WSJ Contest — Friday, March 15, 2019

8:43 grid; ten minutes meta (Laura) 


Matt Gaffney’s Wall Street Journal contest crossword, “Fast Forward”—Laura’s review

This week we’re looking for something that’s “six letters long” — and it won’t be too tough to find it, according to Mr Gaffney:

(Side Note: Follow @CrosswordButler on Twitter to get notified when new [mostly free] puzzles are published.) (Side Note #2: Matt is referring to last week’s MGWCC, which was somewhat more challenging than a usual Week 2 from him.)

WSJ Contest - 3.15.19 - Solution

WSJ Contest – 3.15.19 – Solution

The big hint this week is in the final across entry:

  • [67a: Number of spaces the tab key moved the carriage, on early typewriters]: FIVE

Remember typewriters? Clickety-clackity things, put a piece of paper in, tap on the keys, make words, hear a satisfying zip-ching sound when you hit the carriage return lever. And while the longer entries don’t seem to have much in common, it turns out that six entries in the grid have the hidden word TAB. What happens if we move five spaces over from the TABs? (And it’s five spaces, including  black squares, not five letters.)

Q – W – E – R – T – Y

I didn’t have to move the fingers on my left hand much when I typed that, because laptop keyboards inherited the QWERTY keyboard layout from typewriters. It was developed in the 1870s and is still the most common keyboard layout for Latin alphabets. QWERTY is also an acceptable Scrabble word, per the Tournament Word List, and it’s this week’s contest answer.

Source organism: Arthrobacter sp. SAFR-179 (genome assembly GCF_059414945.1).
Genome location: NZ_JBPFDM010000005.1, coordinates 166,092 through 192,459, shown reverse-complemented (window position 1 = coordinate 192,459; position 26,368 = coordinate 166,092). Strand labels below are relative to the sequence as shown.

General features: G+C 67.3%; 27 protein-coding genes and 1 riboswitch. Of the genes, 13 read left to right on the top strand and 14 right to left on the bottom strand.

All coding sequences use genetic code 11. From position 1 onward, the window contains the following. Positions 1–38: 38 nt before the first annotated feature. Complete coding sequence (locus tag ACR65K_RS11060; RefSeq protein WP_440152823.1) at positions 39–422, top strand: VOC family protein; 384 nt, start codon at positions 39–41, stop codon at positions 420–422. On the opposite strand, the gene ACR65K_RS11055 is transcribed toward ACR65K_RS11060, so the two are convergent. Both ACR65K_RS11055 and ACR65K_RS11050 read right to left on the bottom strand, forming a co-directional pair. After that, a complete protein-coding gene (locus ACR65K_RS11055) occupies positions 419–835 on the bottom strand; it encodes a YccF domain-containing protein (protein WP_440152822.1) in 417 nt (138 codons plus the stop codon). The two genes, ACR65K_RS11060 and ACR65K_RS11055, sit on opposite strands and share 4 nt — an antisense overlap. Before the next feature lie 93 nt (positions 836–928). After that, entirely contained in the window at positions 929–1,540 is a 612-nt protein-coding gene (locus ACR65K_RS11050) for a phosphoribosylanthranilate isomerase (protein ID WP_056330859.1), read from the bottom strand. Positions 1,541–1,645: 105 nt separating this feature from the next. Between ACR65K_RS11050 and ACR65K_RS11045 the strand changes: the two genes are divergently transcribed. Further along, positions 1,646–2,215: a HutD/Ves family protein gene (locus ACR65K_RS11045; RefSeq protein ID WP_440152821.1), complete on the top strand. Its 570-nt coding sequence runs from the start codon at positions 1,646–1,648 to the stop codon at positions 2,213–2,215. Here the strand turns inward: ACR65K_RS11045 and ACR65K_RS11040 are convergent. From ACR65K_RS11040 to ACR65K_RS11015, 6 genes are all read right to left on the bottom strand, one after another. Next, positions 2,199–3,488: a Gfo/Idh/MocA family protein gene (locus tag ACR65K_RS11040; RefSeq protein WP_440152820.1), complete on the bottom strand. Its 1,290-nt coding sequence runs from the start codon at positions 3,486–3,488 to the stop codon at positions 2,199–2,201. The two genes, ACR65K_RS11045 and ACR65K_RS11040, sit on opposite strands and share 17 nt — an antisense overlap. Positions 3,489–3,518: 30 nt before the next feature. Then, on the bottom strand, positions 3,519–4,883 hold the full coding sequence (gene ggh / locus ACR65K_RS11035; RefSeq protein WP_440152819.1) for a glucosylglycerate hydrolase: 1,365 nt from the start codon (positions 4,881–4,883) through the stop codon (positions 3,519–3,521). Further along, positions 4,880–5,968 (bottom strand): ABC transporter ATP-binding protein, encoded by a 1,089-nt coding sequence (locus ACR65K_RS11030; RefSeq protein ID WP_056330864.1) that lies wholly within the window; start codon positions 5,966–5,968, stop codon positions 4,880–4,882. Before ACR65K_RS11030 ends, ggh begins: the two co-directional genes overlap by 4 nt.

I’m glad women no longer have to leave things to [12d: Matchmaker in Anatevka]: YENTE.

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6 Responses to WSJ Contest — Friday, March 15, 2019

  1. Alan Matson says:

    Hmmm….I submitted ‘thirty.’ Why? 6 tabs….times 5 spaces each. 6 letters.

    • Andy says:

      I also submitted “thirty” but for a different reason. The answer to 46D is “A or B” so I counted up the number of As and Bs in the grid and there are 30 of them.

      • Barttels says:

        Generally speaking, you have to find the answer, not think up the answer. If there’s room for doubt, it almost assuredly isn’t the answer. That’s one thing I’ve learned.

  2. Scott says:

    This was a typical Matt puzzle and I should have gotten it. But I completely missed the mark. I simply didn’t spend enough time thinking about it. Busy weekend.

  3. Ellen Nichols says:

    I have been struggling with the WSJ contests lately, so I was glad to solve one almost immediately. Thanks, Matt

  4. Garrett says:

    I loved it.

Comments are closed.